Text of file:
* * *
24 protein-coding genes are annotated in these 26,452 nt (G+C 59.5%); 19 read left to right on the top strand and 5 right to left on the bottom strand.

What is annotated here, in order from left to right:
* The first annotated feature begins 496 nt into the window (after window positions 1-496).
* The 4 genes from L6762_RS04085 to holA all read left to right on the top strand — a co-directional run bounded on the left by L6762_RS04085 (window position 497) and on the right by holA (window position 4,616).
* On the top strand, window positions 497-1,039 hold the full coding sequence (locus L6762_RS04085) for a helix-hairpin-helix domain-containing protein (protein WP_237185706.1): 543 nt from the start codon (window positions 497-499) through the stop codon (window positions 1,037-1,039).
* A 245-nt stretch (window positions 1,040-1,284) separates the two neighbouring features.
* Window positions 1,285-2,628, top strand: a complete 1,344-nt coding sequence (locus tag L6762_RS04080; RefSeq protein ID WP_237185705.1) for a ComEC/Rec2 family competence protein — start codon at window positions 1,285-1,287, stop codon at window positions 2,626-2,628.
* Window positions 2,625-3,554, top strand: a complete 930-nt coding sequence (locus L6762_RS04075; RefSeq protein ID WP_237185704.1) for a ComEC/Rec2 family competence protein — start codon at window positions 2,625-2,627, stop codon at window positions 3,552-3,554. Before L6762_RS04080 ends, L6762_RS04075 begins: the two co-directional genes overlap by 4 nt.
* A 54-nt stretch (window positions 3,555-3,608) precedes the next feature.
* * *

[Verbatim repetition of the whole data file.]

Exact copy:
24 protein-coding genes are annotated in these 26,452 nt (G+C 59.5%); 19 read left to right on the top strand and 5 right to left on the bottom strand.

What is annotated here, in order from left to right:
* The first annotated feature begins 496 nt into the window (after window positions 1-496).
* The 4 genes from L6762_RS04085 to holA all read left to right on the top strand — a co-directional run bounded on the left by L6762_RS04085 (window position 497) and on the right by holA (window position 4,616).
* On the top strand, window positions 497-1,039 hold the full coding sequence (locus L6762_RS04085) for a helix-hairpin-helix domain-containing protein (protein WP_237185706.1): 543 nt from the start codon (window positions 497-499) through the stop codon (window positions 1,037-1,039).
* A 245-nt stretch (window positions 1,040-1,284) separates the two neighbouring features.
* Window positions 1,285-2,628, top strand: a complete 1,344-nt coding sequence (locus tag L6762_RS04080; RefSeq protein ID WP_237185705.1) for a ComEC/Rec2 family competence protein — start codon at window positions 1,285-1,287, stop codon at window positions 2,626-2,628.
* Window positions 2,625-3,554, top strand: a complete 930-nt coding sequence (locus L6762_RS04075; RefSeq protein ID WP_237185704.1) for a ComEC/Rec2 family competence protein — start codon at window positions 2,625-2,627, stop codon at window positions 3,552-3,554. Before L6762_RS04080 ends, L6762_RS04075 begins: the two co-directional genes overlap by 4 nt.
* A 54-nt stretch (window positions 3,555-3,608) precedes the next feature.